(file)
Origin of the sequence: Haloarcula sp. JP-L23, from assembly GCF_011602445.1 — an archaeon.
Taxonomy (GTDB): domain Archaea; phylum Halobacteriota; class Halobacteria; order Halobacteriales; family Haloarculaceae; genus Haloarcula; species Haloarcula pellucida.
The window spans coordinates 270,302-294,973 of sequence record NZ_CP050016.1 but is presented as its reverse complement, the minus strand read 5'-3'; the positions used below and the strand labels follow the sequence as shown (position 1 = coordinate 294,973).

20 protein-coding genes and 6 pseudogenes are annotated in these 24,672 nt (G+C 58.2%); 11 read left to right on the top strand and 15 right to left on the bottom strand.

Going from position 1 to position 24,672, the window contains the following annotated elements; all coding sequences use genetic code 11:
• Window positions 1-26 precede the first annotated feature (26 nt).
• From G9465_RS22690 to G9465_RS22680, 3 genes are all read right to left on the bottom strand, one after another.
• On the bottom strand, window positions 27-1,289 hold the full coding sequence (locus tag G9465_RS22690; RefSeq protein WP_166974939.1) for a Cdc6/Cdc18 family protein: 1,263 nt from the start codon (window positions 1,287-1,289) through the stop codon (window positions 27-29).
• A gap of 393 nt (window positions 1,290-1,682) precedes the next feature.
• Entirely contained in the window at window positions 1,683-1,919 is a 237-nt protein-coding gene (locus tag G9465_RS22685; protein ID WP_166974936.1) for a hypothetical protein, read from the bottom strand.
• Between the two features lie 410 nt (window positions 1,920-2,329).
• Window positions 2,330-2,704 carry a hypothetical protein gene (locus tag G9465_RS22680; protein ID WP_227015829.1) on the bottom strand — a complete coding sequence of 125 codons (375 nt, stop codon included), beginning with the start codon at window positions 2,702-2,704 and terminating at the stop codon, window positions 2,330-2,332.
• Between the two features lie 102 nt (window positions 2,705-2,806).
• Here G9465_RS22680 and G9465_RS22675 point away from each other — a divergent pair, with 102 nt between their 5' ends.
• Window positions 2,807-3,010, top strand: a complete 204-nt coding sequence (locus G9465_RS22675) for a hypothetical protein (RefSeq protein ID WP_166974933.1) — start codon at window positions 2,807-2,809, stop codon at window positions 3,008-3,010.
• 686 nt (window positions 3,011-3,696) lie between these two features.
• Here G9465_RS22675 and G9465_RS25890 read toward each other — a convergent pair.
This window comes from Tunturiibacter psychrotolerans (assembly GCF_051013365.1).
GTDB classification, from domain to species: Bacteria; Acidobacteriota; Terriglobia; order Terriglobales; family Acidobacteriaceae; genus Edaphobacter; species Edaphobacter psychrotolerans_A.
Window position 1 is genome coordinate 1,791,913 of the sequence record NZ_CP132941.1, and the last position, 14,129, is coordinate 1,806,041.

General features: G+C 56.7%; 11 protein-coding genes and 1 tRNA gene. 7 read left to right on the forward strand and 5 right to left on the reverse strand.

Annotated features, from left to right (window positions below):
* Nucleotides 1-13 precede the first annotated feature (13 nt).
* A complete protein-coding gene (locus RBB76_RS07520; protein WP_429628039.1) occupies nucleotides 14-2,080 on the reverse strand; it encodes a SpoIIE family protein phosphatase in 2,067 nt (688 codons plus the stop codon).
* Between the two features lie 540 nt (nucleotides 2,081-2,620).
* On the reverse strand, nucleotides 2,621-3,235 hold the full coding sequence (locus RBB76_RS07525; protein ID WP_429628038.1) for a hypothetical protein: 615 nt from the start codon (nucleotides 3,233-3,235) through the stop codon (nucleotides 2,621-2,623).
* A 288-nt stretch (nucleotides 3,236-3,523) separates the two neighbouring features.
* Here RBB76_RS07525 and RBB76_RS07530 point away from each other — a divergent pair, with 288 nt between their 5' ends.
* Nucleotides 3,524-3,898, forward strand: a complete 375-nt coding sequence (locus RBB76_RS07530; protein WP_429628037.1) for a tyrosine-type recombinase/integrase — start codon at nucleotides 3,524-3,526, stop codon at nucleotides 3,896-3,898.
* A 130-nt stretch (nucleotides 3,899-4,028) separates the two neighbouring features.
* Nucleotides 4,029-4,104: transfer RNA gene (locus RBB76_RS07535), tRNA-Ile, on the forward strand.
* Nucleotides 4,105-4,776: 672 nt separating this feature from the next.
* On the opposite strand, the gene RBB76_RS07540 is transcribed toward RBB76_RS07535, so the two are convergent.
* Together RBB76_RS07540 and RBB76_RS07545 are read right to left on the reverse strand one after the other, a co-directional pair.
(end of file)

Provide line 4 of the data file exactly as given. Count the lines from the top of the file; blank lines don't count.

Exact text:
20 protein-coding genes and 6 pseudogenes are annotated in these 24,672 nt (G+C 58.2%); 11 read left to right on the top strand and 15 right to left on the bottom strand.